After 47 years, Pete Townshend reconnects with Tanglewood
"We played Tanglewood twice, in 1969 and then in 1970," he recalled. "I have very fond memories of those shows and that venue. Leonard Bernstein came to our show in 1969 and afterward, came backstage and hugged me. And he said, 'Pete, keep doing what you do so well.' I was very flattered.
"I love Tanglewood," he added. "I love the history, I love the variety of music you can hear there, I love the venue itself. I'm a huge fan."
Townshend brings his band back to Tanglewood on Saturday to perform the rock opera "Quadrophenia" in its entirety with help from Keith Lockhart and the Boston Pops.
But back to 1969. Townshend said the Woodstock concert was scheduled two weeks after the band's 1969 American tour was to end. He wanted to get home to see his family, especially his 3-month-old daughter, Emma, whom he hadn't yet seen.
One of the Woodstock promoters, he said, literally locked him in an apartment for several hours before he would agree to play.
"It was a mess," he said. "I flew back to England, got my family and came back over for the show. I left my wife and daughter with Richie Havens while we went on. I hated it.
"But," he admitted, "every band who played that show went on to be famous. Ten Years After was an English band that no one knew about over [in the U.S.]. But they played that one song in the movie ['I'm Goin' Home'] and they took off. I have to admit, that show benefited a lot of bands, at least."
Forty-seven years after his last visit to Tanglewood as a musician ("I've been back several times as a tourist.") Townshend and the Pops will perform his iconic 1973 rock classic "Quadrophenia."
"It was the most complete record I'd made up to that point," he said. "It was, I think, a very well-organized song cycle for me, and the first time I had ever produced a record for the band. So it was all me, essentially.
"I don't believe it was successful because of that," Townshend hastened to say. "'Quadrophenia' was an attempt by us to re-connect with our fans. I felt at the time that we had lost that connection, or that the connection was failing."
Townshend said the band's first real performance of "Quadrophenia," as he envisioned it, was in 1996, with horns, extra percussion and extra guitars.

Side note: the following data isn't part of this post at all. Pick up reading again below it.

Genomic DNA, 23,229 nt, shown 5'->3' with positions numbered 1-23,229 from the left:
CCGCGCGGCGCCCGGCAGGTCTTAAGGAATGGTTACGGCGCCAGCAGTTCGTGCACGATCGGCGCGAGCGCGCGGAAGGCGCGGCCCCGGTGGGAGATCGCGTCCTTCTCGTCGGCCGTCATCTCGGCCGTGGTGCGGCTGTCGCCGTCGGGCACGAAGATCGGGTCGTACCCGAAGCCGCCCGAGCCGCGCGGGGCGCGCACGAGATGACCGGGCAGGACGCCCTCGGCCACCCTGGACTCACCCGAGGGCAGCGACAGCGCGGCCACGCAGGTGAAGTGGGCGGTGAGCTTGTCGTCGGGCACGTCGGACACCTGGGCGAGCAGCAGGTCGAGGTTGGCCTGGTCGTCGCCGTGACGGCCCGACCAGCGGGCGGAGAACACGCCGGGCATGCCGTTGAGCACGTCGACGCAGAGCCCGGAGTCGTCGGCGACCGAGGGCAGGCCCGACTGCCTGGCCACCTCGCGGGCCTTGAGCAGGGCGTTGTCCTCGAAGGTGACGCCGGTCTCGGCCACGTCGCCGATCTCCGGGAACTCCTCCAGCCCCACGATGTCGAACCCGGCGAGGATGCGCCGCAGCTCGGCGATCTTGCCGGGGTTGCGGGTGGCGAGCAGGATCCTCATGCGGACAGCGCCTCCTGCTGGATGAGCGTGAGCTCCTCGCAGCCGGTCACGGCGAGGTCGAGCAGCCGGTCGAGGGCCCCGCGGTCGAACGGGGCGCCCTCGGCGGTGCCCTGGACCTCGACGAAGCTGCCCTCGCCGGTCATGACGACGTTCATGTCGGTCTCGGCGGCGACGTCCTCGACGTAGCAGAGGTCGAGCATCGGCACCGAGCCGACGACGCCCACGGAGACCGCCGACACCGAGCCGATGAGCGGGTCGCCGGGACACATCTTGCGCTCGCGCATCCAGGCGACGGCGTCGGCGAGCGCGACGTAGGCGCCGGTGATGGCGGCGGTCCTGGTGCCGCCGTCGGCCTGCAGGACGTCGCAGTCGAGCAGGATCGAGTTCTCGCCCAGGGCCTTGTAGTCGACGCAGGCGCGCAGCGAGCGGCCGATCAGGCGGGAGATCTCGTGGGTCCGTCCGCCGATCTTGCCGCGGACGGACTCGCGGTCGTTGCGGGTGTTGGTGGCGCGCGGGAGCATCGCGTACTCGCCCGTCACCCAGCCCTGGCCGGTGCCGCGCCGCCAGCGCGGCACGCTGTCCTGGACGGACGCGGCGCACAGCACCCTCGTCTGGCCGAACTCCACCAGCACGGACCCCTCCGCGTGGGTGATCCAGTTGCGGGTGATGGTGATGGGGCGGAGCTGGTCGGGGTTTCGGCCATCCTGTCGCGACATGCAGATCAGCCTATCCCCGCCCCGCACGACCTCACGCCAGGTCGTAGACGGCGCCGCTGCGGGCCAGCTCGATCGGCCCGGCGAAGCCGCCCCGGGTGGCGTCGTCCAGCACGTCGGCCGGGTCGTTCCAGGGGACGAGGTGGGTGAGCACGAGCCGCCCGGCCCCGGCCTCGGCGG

This new orchestra-backed version was first performed live in 2015, in England. Townshend credits his longtime musical collaborator, Rachel Fuller, whom he married in February, with the new arrangements.
"Rachel did the new arrangements," he said. "I stayed out of it, for the most part. I didn't want to meddle."
The reconstituted "Quadrophenia" was also recorded during those 2015 shows, recalled Townshend.
"I didn't actually envision an album coming out of it," he admitted. "But [record company] Deutsche Grammophon approached me."
In addition to Townshend, opera tenor Alfie Boe and rocker Billy Idol will be on stage with the Pops. Boe will have most of the vocal chores.
"Alfie is a trained opera singer, but he also has a bit of a crossover background," said Townshend. "He's not as well known in the U,S. and I hope audiences over here will be accepting of him. He's very talented, and a dear man and my wife and I have become very good friends with Alfie and his family."
Then, of course, there is Mr. Idol, who hes been a member of the "Quadrophenia" cast since the 1996 tour, as the character "Ace Face."
"He is just the classic 'Ace Face,'" said Townshend of Idol. "He is really perfect for the part.
"I met Billy in the '70s," said Townshend. "[The late Who drummer] Keith Moon suggested we go out to a club where his band, Gen X was playing. I enjoyed the show and we went backstage to meet him.
"Billy was very charming and deferential," said Townshend with a laugh. "And he is the complete opposite of his stage persona. A very soft-spoken and thoughtful person. Nothing like the guy you see on stage."
Reach staff writer Derek Gentile at 413-770-6977
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